Tuesday, September 15, 2009

Micromanaging With Scrum

Crime Fighting TeamImage by ittybittiesforyou via Flickr
On Sunday, Mike Cohn wrote a blog entitled Ssssh.....Agile Is All About Micromanaging. In the article he states that "agile is about micromanagment, but it’s about the team micromanaging themselves and for their own benefit." The article could not have come at a better time, since my very own team and I have engaged in a few discussions about this very thing.

In one of those conversations, I stressed the importance of the team and the responsibility of each member to ensure user stories are done on-time and with the highest quality. To accomplish this, members should check progress against estimated time and sign off on any completed work. Tasks and user stories would require all members approval before moving on, which means tasks are held to the highest standard of the team.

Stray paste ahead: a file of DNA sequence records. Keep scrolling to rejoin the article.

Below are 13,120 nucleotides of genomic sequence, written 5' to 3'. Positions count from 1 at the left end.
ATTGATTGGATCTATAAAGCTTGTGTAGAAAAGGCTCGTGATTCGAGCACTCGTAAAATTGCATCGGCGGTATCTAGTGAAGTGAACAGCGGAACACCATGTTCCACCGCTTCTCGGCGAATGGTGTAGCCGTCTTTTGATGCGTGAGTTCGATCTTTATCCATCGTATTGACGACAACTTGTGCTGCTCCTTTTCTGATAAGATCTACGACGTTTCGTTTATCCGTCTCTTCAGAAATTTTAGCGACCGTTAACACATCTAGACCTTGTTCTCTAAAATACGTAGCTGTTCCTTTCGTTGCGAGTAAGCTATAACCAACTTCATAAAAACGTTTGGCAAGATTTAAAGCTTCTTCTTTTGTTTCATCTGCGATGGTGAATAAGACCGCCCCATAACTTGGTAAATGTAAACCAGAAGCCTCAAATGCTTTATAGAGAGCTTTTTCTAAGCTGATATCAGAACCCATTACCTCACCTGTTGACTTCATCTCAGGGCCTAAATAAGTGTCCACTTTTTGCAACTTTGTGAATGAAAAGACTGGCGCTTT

The response to this suggestion was positive, but some felt uncomfortable about confronting other members when things are not going as planned. Instead, they preferred that the Scrum Master (manager) take that responsibility. I understand the hesitation, but having served in a self-regulating team, it only took one or two conversations from the team to get most people on board. On a few occasions the team took the issue to higher authority, but that was very rare.

As the Scrum Master (manager) for Web Services at North Carolina Central University, my interest is in the completed project. With the customer's assistance, I identify the specifications, time line, and priorities, but leave the how it gets done to the team. Should there be any impediments, my role is to help remove those stumbling blocks.

To my managers, Scrum Masters, and leaders, how do you handle delegation? What is your view on micromangement by self-regulating teams? I would love to hear your feedback.

Until next time...


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Damond L. Nollan, M.B.A.

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